Newsletter: August 15, 2018

Northeast ADA Center News Bulletin: August 15, 2018

Updates from the Northeast ADA Center:

Survey Opportunity

Did you know that small businesses (with fewer than 500 employees) constitute more than 98% of New York and New Jersey businesses, and account for over 50% of the private workforce within region 2: New York, New Jersey, Puerto Rico, and the Virgin Islands. Small organizations with at least 15 employees experience a unique set of challenges in ADA implementation as compared to larger organizations. Yet, our understanding of supporting the needs of small businesses is limited. To answer these critical questions, the Northeast ADA Center at Cornell University is conducting a study of small organizations who have responsibilities under the ADA, specifically organizations with 15-500 employees. We want to understand how the ADA is currently implemented in small business, many of whom do not have a dedicated HR department. We also want to know what gets in the way of ADA implementation so we can help to support these businesses as they do this work.

We have started to build our knowledge of small employer ADA (Title I) implementation by studying the work of others. We've done an extensive literature review and conducted an analysis of secondary data related to employment and ADA implementation within small organizations. We have conducted in-depth interviews with small business representatives and are now getting ready to distribute a survey to help confirm what we learned in our interviews. This is where you could help. In upcoming months, we will begin to reach out to our ADA Network and ask for your support to help us share the study! More details to come, stay tuned! If you are interested in learning more about our current study, please contact us at

Free Webinar-Accommodations for Health Care Workers

Wednesday, September 26, 2018 1pm-2pm
When people think of accommodations in a health care environment, they often think of patients and visitors. However, healthcare professionals also have disabilities and may require a reasonable accommodation in their role as employee. This webinar will discuss the rights of healthcare employees under the ADA, examine scenarios, and respond to questions from participants. To register go to:

What's New in Our Region:

Five Years In, Critics Say NY Agency Offers Little Justice for Disabled

Over a recent three-year period, 10,117 vulnerable New Yorkers died while in state care or the care of a program overseen by the state. In at least 140 of those, the state Justice Center for the Protection of People with Special Needs determined abuse or neglect likely occurred. In a five-year progress report posted on its website this month, the agency contends it has met its mission of making New York a safer place for its most vulnerable citizens. Critics of the agency maintain it is much more interested in protecting the due process rights of state employees than it is in pursuing criminal justice for victims and that lack of action on abuse and neglect cases likely stems from an inherent conflict of interest at the agency's core: It's a state agency overseeing state agencies. To read more about this go to:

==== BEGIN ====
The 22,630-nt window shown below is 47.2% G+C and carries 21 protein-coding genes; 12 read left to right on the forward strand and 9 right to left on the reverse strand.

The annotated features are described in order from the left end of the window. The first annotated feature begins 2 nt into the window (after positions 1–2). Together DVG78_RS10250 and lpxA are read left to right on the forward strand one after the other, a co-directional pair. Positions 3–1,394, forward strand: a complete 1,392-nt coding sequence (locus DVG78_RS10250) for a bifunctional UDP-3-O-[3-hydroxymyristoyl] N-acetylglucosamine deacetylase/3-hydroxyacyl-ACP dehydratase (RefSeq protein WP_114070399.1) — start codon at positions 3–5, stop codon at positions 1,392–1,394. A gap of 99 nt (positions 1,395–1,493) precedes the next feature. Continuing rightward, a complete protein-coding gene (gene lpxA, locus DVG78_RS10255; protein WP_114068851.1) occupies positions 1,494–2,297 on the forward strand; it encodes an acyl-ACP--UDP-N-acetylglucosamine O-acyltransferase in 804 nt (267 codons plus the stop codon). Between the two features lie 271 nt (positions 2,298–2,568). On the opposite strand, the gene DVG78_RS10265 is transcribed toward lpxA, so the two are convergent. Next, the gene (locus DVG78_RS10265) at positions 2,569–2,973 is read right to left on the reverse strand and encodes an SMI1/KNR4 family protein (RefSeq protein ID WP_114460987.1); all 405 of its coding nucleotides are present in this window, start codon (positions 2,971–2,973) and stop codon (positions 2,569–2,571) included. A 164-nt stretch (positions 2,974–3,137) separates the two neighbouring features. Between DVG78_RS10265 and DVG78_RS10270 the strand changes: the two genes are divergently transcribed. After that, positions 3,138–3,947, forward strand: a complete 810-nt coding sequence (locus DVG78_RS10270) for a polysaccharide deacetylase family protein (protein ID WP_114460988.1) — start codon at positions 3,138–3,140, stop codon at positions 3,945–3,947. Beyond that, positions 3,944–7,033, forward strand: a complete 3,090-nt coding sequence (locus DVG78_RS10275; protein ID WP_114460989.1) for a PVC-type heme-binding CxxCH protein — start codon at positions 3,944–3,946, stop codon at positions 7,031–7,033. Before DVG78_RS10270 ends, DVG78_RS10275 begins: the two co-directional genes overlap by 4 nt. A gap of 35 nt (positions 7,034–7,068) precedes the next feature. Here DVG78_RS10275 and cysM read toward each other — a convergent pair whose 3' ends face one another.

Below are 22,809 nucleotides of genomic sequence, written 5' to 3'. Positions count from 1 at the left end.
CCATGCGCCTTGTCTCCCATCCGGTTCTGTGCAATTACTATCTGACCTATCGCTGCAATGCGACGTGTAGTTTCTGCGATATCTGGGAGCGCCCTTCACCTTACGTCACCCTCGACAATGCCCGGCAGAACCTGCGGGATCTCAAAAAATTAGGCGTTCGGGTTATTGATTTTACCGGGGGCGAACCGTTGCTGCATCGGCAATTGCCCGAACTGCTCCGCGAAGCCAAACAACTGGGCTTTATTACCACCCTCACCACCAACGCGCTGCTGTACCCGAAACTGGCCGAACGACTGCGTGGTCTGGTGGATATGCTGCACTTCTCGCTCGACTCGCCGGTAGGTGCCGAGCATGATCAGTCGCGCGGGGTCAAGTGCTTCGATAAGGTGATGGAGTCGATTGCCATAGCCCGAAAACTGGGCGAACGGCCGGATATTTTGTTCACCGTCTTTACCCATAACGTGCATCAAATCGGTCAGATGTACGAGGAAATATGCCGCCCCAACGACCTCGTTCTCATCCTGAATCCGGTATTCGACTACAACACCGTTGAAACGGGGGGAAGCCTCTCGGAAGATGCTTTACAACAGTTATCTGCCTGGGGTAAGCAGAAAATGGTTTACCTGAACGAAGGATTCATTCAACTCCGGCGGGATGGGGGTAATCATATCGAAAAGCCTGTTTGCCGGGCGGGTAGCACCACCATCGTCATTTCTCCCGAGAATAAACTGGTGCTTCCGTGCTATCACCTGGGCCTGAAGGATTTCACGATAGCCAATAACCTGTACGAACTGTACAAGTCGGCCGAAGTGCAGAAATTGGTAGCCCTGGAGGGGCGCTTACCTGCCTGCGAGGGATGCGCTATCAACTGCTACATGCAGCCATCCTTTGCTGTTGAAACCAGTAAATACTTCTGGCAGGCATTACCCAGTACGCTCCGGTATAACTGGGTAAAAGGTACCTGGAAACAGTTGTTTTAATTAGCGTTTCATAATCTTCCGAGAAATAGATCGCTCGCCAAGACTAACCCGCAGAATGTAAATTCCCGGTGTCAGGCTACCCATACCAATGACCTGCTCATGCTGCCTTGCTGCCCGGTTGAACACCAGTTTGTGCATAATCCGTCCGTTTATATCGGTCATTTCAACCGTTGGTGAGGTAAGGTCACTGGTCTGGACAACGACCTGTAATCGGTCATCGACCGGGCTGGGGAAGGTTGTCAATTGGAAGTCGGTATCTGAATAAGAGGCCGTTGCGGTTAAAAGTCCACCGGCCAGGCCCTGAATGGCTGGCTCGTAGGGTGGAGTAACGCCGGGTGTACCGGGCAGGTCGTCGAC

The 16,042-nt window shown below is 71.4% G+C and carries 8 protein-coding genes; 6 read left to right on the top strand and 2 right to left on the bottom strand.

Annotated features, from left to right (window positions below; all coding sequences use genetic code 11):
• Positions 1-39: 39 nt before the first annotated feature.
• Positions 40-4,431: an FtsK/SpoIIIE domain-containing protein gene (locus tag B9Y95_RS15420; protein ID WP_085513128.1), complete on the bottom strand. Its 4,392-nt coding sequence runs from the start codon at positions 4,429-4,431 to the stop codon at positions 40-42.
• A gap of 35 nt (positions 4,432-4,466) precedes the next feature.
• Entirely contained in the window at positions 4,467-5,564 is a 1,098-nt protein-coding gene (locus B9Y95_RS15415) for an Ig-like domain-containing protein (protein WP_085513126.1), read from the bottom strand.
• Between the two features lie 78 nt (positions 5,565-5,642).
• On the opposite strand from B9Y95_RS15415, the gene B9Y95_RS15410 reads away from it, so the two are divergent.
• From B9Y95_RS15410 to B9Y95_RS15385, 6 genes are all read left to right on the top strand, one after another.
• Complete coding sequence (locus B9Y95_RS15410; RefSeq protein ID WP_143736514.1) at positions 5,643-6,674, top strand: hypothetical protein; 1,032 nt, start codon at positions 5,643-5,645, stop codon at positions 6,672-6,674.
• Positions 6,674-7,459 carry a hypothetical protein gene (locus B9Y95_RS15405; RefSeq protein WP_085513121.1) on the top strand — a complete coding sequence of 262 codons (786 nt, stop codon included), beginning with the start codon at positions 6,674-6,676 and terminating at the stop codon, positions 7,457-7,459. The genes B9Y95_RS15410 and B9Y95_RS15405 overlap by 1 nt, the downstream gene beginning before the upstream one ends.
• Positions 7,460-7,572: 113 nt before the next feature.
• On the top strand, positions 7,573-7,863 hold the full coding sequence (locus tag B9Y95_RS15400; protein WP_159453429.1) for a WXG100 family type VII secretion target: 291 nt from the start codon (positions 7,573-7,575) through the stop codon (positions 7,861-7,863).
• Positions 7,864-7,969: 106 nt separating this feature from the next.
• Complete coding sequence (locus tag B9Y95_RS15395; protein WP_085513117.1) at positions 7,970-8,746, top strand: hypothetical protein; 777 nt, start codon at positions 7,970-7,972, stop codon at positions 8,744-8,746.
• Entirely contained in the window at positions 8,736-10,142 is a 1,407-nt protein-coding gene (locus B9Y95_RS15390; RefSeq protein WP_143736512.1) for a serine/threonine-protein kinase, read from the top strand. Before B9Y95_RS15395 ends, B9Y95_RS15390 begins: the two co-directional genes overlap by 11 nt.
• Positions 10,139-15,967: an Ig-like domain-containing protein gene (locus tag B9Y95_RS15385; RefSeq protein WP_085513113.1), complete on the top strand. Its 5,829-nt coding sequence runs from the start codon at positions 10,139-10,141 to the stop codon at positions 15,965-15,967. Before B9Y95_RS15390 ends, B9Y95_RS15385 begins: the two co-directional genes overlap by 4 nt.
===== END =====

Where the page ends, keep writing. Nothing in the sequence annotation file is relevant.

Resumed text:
New State Ombudsman for People With Disabilities Meets Critical NJ Need

A vulnerable population that has been left behind in recent years now has a new lifeline in New Jersey, thanks to the appointment of Paul Aronsohn, the new Ombudsman for Individuals with Intellectual or Developmental Disabilities and their Families. His appointment ensures that people with disabilities can access services they need without delay. To read more about this go to:

New York State Department of Environmental Conservation Provides a List of Accessible Recreation Destinations Organized by County

The NY agency encourages visitors to contact the DEC's Access Coordinators directly to discuss their individual needs and recreation pursuits with knowledgeable staff. For Dutchess, Orange, Putnam, Rockland, Sullivan, and Westschester counties call Eva Faster at 845-256-3099. For a listing of all accessible recreation destinations go to:

New York State Offers an Access Pass

Access Pass is for NY State residents with a disability as defined in the application process. It allows for free or discounted use of state parks, historic sites, and recreational facilities operated by the New York State Office of Parks, Recreation, and Historic Preservation and the New York State Department of Environmental Conservation. The pass holder may have free or discounted use of facilities operated by these offices, for which there is normally a charge. To get information about these passes go to:

Paid Family and Medical Leave and Disability Study

The Arc is inviting people who live in California, New Jersey, New York, and North Carolina to participate in a study on paid family and medical leave and disability. The goal of the study is to look at how workers with disabilities and families that include people with disabilities use, need, and can benefit from paid family and medical leave programs. These are programs that allow people to take time off from work and receive full or partial pay to welcome a new child or new baby, to address their own serious medical condition, or to care for a family member experiencing a serious medical condition. To participate, call 929-900-5398 or send an email with ‘The Arc' in the subject line to


What's New in the Rest of the Country:

California Judge Clears One Million Dollar EEOC Deal in Disability Bias Case

A California federal judge has signed off on a $1 million deal between the U.S. Equal Employment Opportunity Commission and HVAC component manufacturer Mueller Industries Inc. to end a suit alleging the company's attendance and leave policies discriminated against workers with disabilities. The agreement, which will remain in effect for two-and-a-half years and applies to all of Mueller Industries' facilities nationwide, requires the company to pay $1 million to a class of aggrieved individuals. The company will also be barred both from taking any adverse employment action against employees who are absent due to their disability and from retaliating against workers who turn to the EEOC with complaints about alleged discrimination, according to the consent decree. To read more about this go to:

U.S. Access Board Releases Animation on Sales and Service Counters